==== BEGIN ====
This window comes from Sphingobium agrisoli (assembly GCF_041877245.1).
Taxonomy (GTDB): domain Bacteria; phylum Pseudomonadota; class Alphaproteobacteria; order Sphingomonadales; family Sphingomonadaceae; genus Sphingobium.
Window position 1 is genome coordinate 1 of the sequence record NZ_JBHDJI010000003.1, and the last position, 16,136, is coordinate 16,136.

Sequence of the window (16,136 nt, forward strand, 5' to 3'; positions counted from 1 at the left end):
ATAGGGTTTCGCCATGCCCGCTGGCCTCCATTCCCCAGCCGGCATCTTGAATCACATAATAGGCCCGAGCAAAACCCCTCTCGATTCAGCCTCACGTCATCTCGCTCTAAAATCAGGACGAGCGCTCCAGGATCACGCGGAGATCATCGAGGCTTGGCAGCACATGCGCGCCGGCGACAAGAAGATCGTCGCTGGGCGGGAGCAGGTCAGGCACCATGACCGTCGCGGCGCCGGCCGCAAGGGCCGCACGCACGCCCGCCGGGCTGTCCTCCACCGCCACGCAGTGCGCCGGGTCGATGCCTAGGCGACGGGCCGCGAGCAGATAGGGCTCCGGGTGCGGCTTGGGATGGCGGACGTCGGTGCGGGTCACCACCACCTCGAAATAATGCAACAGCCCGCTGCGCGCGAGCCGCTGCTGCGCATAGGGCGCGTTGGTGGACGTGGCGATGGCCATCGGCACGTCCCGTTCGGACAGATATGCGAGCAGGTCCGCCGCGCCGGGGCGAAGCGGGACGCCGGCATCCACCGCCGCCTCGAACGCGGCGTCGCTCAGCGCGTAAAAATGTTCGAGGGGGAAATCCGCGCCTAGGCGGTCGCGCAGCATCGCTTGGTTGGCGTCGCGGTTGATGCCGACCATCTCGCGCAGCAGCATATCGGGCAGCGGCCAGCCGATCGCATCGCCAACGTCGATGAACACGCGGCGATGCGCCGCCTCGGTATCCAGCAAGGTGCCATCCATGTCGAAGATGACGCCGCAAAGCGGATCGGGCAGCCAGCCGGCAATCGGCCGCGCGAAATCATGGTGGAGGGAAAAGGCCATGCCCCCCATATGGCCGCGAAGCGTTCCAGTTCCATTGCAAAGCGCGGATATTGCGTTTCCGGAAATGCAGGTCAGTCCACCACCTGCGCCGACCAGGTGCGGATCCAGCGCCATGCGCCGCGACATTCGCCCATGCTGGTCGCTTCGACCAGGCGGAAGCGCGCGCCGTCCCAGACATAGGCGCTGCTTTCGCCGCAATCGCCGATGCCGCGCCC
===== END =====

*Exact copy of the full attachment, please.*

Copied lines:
This window comes from Sphingobium agrisoli (assembly GCF_041877245.1).
Taxonomy (GTDB): domain Bacteria; phylum Pseudomonadota; class Alphaproteobacteria; order Sphingomonadales; family Sphingomonadaceae; genus Sphingobium.
Window position 1 is genome coordinate 1 of the sequence record NZ_JBHDJI010000003.1, and the last position, 16,136, is coordinate 16,136.

Sequence of the window (16,136 nt, forward strand, 5' to 3'; positions counted from 1 at the left end):
ATAGGGTTTCGCCATGCCCGCTGGCCTCCATTCCCCAGCCGGCATCTTGAATCACATAATAGGCCCGAGCAAAACCCCTCTCGATTCAGCCTCACGTCATCTCGCTCTAAAATCAGGACGAGCGCTCCAGGATCACGCGGAGATCATCGAGGCTTGGCAGCACATGCGCGCCGGCGACAAGAAGATCGTCGCTGGGCGGGAGCAGGTCAGGCACCATGACCGTCGCGGCGCCGGCCGCAAGGGCCGCACGCACGCCCGCCGGGCTGTCCTCCACCGCCACGCAGTGCGCCGGGTCGATGCCTAGGCGACGGGCCGCGAGCAGATAGGGCTCCGGGTGCGGCTTGGGATGGCGGACGTCGGTGCGGGTCACCACCACCTCGAAATAATGCAACAGCCCGCTGCGCGCGAGCCGCTGCTGCGCATAGGGCGCGTTGGTGGACGTGGCGATGGCCATCGGCACGTCCCGTTCGGACAGATATGCGAGCAGGTCCGCCGCGCCGGGGCGAAGCGGGACGCCGGCATCCACCGCCGCCTCGAACGCGGCGTCGCTCAGCGCGTAAAAATGTTCGAGGGGGAAATCCGCGCCTAGGCGGTCGCGCAGCATCGCTTGGTTGGCGTCGCGGTTGATGCCGACCATCTCGCGCAGCAGCATATCGGGCAGCGGCCAGCCGATCGCATCGCCAACGTCGATGAACACGCGGCGATGCGCCGCCTCGGTATCCAGCAAGGTGCCATCCATGTCGAAGATGACGCCGCAAAGCGGATCGGGCAGCCAGCCGGCAATCGGCCGCGCGAAATCATGGTGGAGGGAAAAGGCCATGCCCCCCATATGGCCGCGAAGCGTTCCAGTTCCATTGCAAAGCGCGGATATTGCGTTTCCGGAAATGCAGGTCAGTCCACCACCTGCGCCGACCAGGTGCGGATCCAGCGCCATGCGCCGCGACATTCGCCCATGCTGGTCGCTTCGACCAGGCGGAAGCGCGCGCCGTCCCAGACATAGGCGCTGCTTTCGCCGCAATCGCCGATGCCGCGCCC